To systematize and defend the mode of revealed truth, BB Warfield identified that not only were critical scholars presenting a formidable threat, but itinerant trans-Atlantic preachers with revivalism agendas inherited from Charles Finney in the USA and John Wesley in the UK, were exceeding the bounds of credulity in their accountability only to public appeal. That both Finney and Wesley had checkered pasts as clergy and had rejected the Westminster standards served further to raise suspicion of their elitist claims of unusual gifting - which also further necessitated their compromising the authority of the Bible.
Answering the resulting challenges of the virulent 'revivalism' of the Second Great Awakening, and holding off the mechanized industry of the printing press, which emerged as an ally designed to enthrone the ideals of dominant Western cultures armed with an atheistic worldview, would be a call to one of the greatest men of the faith in one of the darkest periods of the church's existence. BB Warfield was the man borne for the hour among the tempests of the regaling, boasts and claims of modern pretenders, as the controversy of the Bible's authority reached American shores by the 1880s. The liberal minds of Hegel, Kant, Ritschl, Nietzsche, Kierkegaard, Schleiermacher and a host of other influential avant-garde churchmen were met head-on from old Princeton by the consistently truthful interpretation of God's inspired and infallible Word. A third source of conflict closer to home was in the person of Charles Augustus Briggs of Union Theological Seminary, whose mild disagreements with Warfield escalated into a full blown controversy, eventually to end some 20 years later in the heresy trial of Briggs. Even though Warfield successfully denied Brigg's liberal theology entry into the greater Presbyterian church, today Brigg's contentions are again aired without remand - a telling indicator of our resigned acceptance of anti-supernatural postulations.
'And there is no ground for imagining that God is unable to frame His own message in the language of the organs of His revelations without its thereby ceasing to be, because expressed in a fashion natural to these organs, therefore purely His message.' p 93
The Chicago Statement of Inerrancy 1978 is a modern reaffirmation of the old Princeton analysis as set out by BB Warfield. The act of inspiration was not by dictation, taught Warfield, but by men used by the Holy Spirit 'in accordance with their natures' p 93, thereby doing no violence to their natures. Allocation to the Person of the Holy Spirit created doubt as to the exact role of the instrumentality of the human authors, but Warfield would consistently clarify his assertion by means of what he would call the 'concursive' operation of both the Holy Spirit and the human authors - constituting plenary verbal inspiration, including defining Scripture as 'God-expiration'.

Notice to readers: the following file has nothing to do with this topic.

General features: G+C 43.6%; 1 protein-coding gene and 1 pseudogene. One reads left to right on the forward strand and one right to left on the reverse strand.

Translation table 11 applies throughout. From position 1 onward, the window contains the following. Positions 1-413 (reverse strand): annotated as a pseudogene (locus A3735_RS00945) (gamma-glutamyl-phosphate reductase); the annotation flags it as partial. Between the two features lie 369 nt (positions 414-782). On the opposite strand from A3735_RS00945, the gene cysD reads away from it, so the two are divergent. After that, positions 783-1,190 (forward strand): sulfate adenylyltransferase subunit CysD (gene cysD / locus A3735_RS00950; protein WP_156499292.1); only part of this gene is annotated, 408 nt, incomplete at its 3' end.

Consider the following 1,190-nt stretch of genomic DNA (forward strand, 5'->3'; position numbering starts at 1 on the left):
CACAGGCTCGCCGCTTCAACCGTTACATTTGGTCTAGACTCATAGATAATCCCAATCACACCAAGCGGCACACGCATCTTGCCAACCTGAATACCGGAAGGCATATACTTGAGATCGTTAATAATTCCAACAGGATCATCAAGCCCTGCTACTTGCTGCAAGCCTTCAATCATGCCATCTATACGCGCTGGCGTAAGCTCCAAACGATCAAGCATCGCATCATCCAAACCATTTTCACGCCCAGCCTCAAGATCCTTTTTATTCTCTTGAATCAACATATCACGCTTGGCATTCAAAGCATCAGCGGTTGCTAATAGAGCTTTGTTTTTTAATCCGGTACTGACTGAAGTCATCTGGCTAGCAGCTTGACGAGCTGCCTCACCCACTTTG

'By this breath of life it must live.' WGT Shedd, Homiletics & Pastoral Theology p 27
'We seem safe only in inferring this much: that the gift of Scripture through its human authors took place by a process much more intimate than can be expressed by the term 'dictation', and that it took place in a process in which the control of the Holy Spirit was too complete and pervasive to permit the human qualities of the secondary authors in any way to condition the purity of the product as the Word of God.' p 153
'We have no Christ except the one whom the apostles have given to us. Jesus Himself left no treatises on doctrine. He left no written dialogues. We are dependent on the apostles for our whole knowledge of Him, and of what He taught. This Christ is committed to the trustworthiness of the apostles as teachers. Thus He makes Himself an accomplice before the fact in all they taught. He has forever bound His trustworthiness with the indissoluble bands to the trustworthiness of His accredited agents in founding His church, and especially by that great promise recorded for us in John 16:12-15.' pp. 187-188
Casper Wistar Hodge later explained: 'He identifies His teaching and the teaching of the Spirit as parts of one whole. If Christ has referred us to the apostles as teachers of the truths which He would have us know, certainly this primary truth of the authority of the Scriptures themselves can be no exception.' quoted on p 189
BBW took care in defending what he thought the implications of inspiration were: 'Over and against the numberless discordant theories of inspiration which vex our time, there stands a well-defined church-doctrine of inspiration. This church-doctrine of inspiration differs from the theories that would fain supplant it, in that it is not the invention nor the property of an individual, but the settled faith of the universal church of God.' p 106 He saw inspiration as originating with God and mediated through men, 'God speaks to us now, in Scripture, not only mediately through his representatives, but directly through the Scriptures themselves as His inspired word.' The efficacy of the Word to save Warfield saw as its inherent divine purpose, 'It is itself a redemptive act of God and by no means the least important in the series of redemptive acts.' p 81 And he entirely believed inspiration as revelation to be final: 'And when this fact was in all meaning made the possession of men, revelation was completed and in that sense ceased.' p 96
The Lion of Princeton has not escaped the attention of numerous modern critics, yet no greater vigilant of Scripture in the modern age is to be found. BB Warfield waged battle with his prodigious pen for the good of all Christians on the terms and conditions prescribed to him by the history and precedent of the orthodox church, and especially the framers of The Westminster Confession of Faith are frequently referenced in his work.